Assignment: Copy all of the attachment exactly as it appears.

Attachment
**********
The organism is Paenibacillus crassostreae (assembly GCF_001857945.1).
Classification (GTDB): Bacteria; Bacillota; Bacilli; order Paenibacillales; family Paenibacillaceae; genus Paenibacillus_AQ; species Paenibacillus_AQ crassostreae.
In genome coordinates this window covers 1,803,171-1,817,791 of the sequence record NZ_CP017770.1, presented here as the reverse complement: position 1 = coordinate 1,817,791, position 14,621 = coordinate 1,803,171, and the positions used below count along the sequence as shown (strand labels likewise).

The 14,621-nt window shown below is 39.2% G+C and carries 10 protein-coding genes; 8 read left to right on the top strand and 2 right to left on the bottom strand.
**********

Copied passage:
The organism is Paenibacillus crassostreae (assembly GCF_001857945.1).
Classification (GTDB): Bacteria; Bacillota; Bacilli; order Paenibacillales; family Paenibacillaceae; genus Paenibacillus_AQ; species Paenibacillus_AQ crassostreae.
In genome coordinates this window covers 1,803,171-1,817,791 of the sequence record NZ_CP017770.1, presented here as the reverse complement: position 1 = coordinate 1,817,791, position 14,621 = coordinate 1,803,171, and the positions used below count along the sequence as shown (strand labels likewise).

The 14,621-nt window shown below is 39.2% G+C and carries 10 protein-coding genes; 8 read left to right on the top strand and 2 right to left on the bottom strand.